Friday, 19 June 2009

Aftermath of Piers' death

Edward’s re-action to Piers’ death was one of shock at first – according to the Vita, he burst forth with –

"By God’s soul, he acted as a fool. If he had taken my advice he would never have fallen into the hands of the earls. This is what I always told him not to do. For I guessed that what has now happened would occur. What was he doing with the earl of Warwick, who was known never to have liked him? I knew for certain that if the earl caught him, Piers would never escape from his hands."

Not exactly what one would expect Edward to say about his ‘beloved brother’ – but the shock and grief he must have felt probably made him lose control of his emotions. The Vita goes on to add “But I am certain the king grieved for Piers as a father grieves for his son. For the greater the love, the greater the sorrow." His actions following Piers’ death prove this. Piers had died excommunicate and as such could not be buried in consecrated ground. His body was dressed in cloth of gold and preserved with balsam and spices. Edward ordered Thomas de London and Philip de Eyndon to watch over Piers’ body whilst he ordered prayers to be said for Piers’ soul. He also appealed to the pope to repeal the act of excommunication removed from Piers, in which he was successful. Yet still he could not bury Piers until January, 1315, when a lavish funeral ceremony was carried out by the Archbishop of Canterbury, Walter Reynolds. The earls of Pembroke and Norfolk attended. In he years between the death and burial of Piers, Edward paid the considerable sum of over £600 caring for the body and soul of Piers. Edward never forgot Piers – continuing to pay for prayers for Piers’ soul and sending gifts of remembrance to his tomb, especially on the anniversary of his death. Hamilton says of him,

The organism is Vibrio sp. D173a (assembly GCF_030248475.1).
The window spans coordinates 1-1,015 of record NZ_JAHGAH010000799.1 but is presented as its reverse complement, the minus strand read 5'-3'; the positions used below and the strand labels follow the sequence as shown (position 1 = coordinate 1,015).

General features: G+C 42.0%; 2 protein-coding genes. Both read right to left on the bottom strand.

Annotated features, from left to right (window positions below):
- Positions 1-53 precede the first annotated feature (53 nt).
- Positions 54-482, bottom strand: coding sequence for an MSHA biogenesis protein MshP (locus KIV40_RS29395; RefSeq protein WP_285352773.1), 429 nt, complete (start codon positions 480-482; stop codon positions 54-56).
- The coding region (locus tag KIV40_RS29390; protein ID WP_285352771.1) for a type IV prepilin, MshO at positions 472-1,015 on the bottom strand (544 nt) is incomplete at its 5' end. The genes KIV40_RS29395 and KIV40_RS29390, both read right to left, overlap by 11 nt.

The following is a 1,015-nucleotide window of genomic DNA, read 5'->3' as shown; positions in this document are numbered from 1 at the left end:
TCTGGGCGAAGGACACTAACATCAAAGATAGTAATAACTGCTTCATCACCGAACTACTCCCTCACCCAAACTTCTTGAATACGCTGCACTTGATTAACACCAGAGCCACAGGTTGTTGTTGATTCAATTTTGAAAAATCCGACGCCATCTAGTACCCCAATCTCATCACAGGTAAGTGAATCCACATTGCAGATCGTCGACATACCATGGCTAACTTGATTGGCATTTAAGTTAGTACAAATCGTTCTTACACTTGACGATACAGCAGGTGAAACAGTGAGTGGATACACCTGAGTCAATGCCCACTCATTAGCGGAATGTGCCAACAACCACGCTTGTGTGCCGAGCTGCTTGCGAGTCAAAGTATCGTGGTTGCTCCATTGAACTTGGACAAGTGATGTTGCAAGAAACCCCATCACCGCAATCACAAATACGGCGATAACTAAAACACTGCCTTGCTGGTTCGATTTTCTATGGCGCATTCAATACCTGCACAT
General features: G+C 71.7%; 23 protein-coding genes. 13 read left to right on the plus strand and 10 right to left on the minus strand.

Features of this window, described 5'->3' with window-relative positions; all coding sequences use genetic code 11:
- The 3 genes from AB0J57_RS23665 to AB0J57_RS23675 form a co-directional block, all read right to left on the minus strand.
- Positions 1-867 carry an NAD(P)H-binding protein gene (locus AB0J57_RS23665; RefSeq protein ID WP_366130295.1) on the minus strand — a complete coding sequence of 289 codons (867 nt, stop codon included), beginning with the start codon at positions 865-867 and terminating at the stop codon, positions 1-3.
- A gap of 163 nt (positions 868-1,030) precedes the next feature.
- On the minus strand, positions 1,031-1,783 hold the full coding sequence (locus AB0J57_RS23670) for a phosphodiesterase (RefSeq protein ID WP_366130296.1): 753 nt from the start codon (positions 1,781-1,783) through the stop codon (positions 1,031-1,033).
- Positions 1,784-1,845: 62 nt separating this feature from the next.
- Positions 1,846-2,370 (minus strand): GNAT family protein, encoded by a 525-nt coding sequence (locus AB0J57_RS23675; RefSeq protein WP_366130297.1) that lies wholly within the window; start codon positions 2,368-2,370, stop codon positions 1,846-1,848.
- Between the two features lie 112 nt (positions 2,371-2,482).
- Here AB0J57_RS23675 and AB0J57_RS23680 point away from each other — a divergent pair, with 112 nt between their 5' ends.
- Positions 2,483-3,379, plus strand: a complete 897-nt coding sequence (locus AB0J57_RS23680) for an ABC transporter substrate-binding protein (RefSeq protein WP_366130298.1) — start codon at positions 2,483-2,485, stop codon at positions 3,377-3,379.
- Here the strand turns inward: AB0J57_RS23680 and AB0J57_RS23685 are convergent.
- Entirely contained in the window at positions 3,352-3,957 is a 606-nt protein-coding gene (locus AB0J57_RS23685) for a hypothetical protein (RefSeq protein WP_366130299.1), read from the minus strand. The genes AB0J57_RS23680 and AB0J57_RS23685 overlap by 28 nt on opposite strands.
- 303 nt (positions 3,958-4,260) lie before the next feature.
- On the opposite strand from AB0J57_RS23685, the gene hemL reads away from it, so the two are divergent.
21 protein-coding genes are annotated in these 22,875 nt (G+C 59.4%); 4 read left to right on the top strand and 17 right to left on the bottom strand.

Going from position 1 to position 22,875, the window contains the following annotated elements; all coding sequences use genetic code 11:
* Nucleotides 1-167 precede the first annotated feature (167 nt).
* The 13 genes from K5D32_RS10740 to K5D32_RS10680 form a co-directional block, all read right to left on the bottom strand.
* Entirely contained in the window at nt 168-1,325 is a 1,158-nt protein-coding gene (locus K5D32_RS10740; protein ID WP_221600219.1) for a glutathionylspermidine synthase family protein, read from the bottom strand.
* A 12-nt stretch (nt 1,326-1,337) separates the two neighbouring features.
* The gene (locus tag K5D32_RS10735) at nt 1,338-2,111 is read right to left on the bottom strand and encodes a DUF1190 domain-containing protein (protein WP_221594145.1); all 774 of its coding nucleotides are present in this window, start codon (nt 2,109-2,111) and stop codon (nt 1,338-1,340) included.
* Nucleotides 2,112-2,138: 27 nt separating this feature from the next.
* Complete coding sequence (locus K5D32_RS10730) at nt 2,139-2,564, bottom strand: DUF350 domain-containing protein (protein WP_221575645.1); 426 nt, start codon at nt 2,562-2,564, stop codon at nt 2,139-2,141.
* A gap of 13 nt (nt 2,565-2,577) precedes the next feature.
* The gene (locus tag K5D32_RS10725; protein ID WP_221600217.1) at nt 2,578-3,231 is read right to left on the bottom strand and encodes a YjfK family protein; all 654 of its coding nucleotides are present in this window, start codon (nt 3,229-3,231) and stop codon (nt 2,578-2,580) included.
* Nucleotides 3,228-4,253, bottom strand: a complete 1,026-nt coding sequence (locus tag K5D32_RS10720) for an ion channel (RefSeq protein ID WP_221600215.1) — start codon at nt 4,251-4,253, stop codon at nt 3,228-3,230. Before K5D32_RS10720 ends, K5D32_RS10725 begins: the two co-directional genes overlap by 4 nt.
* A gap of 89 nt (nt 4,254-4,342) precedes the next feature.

‘Regardless of his many failures as a Ruler, Edward may be commended for his sense of loyalty, a constancy clearly demonstrated in his devotion to Gaveston’s memory’.

Edward also made provision for the family of Piers and swore revenge on those who had murdered him. I will deal with these areas in a later post.

Whatever anyone may have thought of Piers, he didn’t deserve to be murdered on Blacklow Hill. Arrogance, favour from the king and witty insults were not crimes. The nobles did not give Piers a fair trial – they condemn themselves by their cowardly actions – Warwick in particular, ordering him to Blacklow Hill, away from his lands, and hiding in his castle, awaiting the wrath of the king.

Sources – ‘Piers Gaveston, Edward II’s Adoptive Brother’ by Pierre Chaplain

‘Piers Gaveston, Earl of Cornwall, 1307 – 13 12’ by J. S. Hamilton

1 comment:

Alianore said...

Oh, our poor Piers! :(